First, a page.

Pitbull Pleco aka Parotocinclus jumbo - Tropical Fish Keeping - Aquarium fish care and resources
 
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post #1 of 6 Old 01-25-2010, 10:18 AM Thread Starter
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Pitbull Pleco aka Parotocinclus jumbo

Ok, so I'm on a hunt for a Pitbull Pleco aka Parotocinclus jumbo. I keep reading that they need to be kept in groups, of how many noone says. My space is very limited if you remember, I have a 29g.
Seeing how these little fellas are fairly rare, I would like to try and accomodate them a little better. I currently do not have any driftwood in the tank, except maybe a small piece that one of my plants are growing over. There aren't really any hiding places, and being nocturnal fish I'm guessing they need some.
The temp in my tank is ~80, for my angels, recommended for the pits is 78-79... Would they be fine or should I just lower my temp 1-2 degees?
Maybe I should just forget getting them? It's probably going to be impossible to find them also.
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post #2 of 6 Old 01-25-2010, 05:49 PM
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Parotocinclus, Otocinclus, Corydoras, Aspidoras and Brochis are, although in two distinct families (Loricariidae and Callichthyidae), very similar with respect to water parameters, behaviours, spawning methods and maintenance. Social by nature, they are more comfortable and thus less stressed in groups. As P. jumbo, in spite of its name, is small (up to 2 inches) a group of 3 would be fine in your 29g. As you note the upper temperature is given usually as 79F, and warmer temperatures mean less oxygen, but as this species comes from the slower streams this might not be significant with one degree.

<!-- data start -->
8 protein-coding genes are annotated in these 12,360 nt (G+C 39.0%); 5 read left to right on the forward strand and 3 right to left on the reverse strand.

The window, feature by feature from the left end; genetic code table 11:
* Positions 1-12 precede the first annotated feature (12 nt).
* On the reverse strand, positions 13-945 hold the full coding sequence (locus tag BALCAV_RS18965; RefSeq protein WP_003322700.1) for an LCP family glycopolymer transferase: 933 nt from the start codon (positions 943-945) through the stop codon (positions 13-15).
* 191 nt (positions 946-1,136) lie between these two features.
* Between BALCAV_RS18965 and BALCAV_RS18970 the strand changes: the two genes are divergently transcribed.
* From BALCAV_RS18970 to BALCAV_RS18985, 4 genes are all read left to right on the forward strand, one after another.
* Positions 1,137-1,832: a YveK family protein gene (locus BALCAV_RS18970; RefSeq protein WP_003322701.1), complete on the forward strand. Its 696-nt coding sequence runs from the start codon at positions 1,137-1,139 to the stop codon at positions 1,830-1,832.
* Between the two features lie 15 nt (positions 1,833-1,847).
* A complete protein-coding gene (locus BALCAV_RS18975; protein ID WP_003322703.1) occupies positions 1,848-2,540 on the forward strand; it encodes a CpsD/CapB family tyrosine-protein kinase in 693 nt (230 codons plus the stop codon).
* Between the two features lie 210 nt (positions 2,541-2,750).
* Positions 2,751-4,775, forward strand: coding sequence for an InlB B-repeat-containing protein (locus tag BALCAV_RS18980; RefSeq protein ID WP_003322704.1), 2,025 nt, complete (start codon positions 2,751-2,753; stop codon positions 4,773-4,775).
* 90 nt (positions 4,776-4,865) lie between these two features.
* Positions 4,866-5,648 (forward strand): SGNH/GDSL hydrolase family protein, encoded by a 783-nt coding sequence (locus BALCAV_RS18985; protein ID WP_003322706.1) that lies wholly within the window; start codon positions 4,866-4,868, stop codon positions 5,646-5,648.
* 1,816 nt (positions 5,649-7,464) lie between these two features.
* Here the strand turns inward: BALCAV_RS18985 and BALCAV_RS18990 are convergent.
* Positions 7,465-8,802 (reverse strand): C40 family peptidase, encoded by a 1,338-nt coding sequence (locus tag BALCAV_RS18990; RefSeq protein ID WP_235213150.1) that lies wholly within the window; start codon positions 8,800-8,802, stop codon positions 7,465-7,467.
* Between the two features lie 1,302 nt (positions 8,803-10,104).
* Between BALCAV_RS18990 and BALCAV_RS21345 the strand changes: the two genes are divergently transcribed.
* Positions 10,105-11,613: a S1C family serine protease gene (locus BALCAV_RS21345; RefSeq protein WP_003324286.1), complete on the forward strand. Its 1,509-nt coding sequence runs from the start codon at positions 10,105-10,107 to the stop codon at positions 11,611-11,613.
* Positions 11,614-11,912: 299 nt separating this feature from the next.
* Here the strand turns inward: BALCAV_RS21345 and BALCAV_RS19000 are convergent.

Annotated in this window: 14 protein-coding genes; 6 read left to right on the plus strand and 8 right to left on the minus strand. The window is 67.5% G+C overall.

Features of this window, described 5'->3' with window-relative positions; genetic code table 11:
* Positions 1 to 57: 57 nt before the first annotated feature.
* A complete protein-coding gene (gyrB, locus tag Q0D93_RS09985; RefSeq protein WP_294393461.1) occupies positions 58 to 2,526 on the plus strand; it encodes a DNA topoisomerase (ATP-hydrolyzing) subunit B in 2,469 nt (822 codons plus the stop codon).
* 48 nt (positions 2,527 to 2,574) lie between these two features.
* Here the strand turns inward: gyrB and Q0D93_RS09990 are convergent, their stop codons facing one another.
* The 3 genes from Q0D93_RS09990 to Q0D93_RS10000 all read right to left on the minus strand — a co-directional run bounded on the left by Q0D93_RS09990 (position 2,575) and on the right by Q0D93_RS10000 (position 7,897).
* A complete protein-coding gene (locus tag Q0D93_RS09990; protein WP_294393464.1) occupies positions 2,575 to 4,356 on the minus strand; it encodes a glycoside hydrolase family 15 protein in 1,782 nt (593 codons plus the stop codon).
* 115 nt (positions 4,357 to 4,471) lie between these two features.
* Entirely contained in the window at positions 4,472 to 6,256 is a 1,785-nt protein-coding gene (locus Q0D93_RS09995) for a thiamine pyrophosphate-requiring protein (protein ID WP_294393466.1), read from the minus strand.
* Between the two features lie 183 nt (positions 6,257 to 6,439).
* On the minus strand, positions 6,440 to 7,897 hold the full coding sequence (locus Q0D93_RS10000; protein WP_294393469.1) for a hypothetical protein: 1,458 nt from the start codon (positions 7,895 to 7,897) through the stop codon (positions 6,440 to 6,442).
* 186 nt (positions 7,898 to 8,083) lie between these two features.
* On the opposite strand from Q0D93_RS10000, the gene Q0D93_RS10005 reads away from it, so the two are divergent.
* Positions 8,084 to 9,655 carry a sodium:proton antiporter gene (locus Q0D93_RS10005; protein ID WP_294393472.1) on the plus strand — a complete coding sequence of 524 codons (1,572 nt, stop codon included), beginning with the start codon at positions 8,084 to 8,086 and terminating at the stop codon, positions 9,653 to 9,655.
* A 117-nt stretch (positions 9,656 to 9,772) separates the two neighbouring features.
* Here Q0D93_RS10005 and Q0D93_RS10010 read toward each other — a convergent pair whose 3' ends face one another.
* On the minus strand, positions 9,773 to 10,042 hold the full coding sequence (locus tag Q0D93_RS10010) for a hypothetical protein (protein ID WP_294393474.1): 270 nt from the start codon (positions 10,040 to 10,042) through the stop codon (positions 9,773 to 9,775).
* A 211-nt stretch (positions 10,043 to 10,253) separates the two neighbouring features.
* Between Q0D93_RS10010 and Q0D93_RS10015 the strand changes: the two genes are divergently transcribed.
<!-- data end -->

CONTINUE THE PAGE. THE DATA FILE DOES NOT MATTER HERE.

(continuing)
It likes to bury itself in the substrate if alarmed, and remains more on the substrate that related species, so sand may be a better substrate. They are vegetarians, so edible algae (the common green or brown) in the tank when they are introduced would, as for all species of otos, be highly recommended, else they many starve. Once settled, vetable foods and spirulina/algae tablets will be eaten. At least, so the authors say; I've not kept this particular species. Apparently some authorities believe this species should be moved to a different genus, so a name change may occur if this is done.

I have tried a couple of other rare Parotocinclus species--easily recognized from the near-identical Otocinclus by the presence of an adipose fin in Parotocinclus, no Otocinclus has an adipose fin--without success. They are not easily acclimated to aquaria that are not well established [similar to the Otocinclus species]. Acquiring them as a group might lessen this, rather than single specimens. I may have been unfortunate enough to have acquired poor fish; all of these species are not the strongest during capture and transport and frequently arrive almost starved.

Byron.

Byron Hosking, BMus, MA
Vancouver, BC, Canada

The aquarist is one who must learn the ways of the biologist, the chemist, and the veterinarian. [unknown source]